I have been offered a limited number of sessions, but I realise I need many more

A lot of therapy approaches are intended to work only for a fixed number of sessions, because they are based on a clear progression of steps that will take a predictable amount of time. Other approaches run much less to a pattern, and may work best over a long (perhaps a very long) period. But when therapy has been obtained free of charge through the NHS or through the voluntary-sector, it is usual to have a limit placed on the time available because of the pressure of waiting lists. If your model of therapy works according to a fixed number of sessions, this is not a problem. But when the type of therapy used would normally be more open-ended, you may feel that the sessions on offer come to an end just when the process is proving to be useful.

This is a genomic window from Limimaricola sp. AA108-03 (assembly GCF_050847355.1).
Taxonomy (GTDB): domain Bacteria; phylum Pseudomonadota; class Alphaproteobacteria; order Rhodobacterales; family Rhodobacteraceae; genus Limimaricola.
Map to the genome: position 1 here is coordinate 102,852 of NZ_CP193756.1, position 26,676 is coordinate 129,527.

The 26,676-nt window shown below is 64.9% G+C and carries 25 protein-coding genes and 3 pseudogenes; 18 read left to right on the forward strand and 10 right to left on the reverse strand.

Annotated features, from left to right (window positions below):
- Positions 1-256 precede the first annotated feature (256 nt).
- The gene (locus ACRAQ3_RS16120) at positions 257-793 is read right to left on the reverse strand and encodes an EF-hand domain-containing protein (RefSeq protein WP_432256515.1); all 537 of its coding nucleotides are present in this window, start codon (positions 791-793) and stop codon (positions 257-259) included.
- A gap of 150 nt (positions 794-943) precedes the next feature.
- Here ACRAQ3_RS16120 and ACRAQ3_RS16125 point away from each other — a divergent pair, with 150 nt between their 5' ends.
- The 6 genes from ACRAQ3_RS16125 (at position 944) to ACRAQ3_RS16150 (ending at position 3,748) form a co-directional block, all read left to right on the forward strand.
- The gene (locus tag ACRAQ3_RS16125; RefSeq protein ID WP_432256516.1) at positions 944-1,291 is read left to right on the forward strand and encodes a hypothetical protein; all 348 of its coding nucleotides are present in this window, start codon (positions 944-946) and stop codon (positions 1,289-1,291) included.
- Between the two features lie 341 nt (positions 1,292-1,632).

Sometimes it is best to see a limited number of sessions as a preparation for longer work, and a way for you to discover whether therapy helps you, or at least whether this type of therapy helps. On other occasions the limitation may even focus you more determinedly on the difficulties that you are experiencing so that you make sure that your efforts are directed towards the right ends. It is not always helpful to view counselling as always being about 'resolving' long-term problems over many years. Therapy may last a long time, or it may be very brief indeed, depending on what you intend to achieve.
If counseling sessions are due to end at a time that feels “too soon”, discuss this with your counsellor. Occasionally the period of support can be extended, or perhaps there are available alternatives that can be recommended. Having longer therapy is always a possibility, but it helps to think through whether it is needed and what your expectations of continuing with it would be.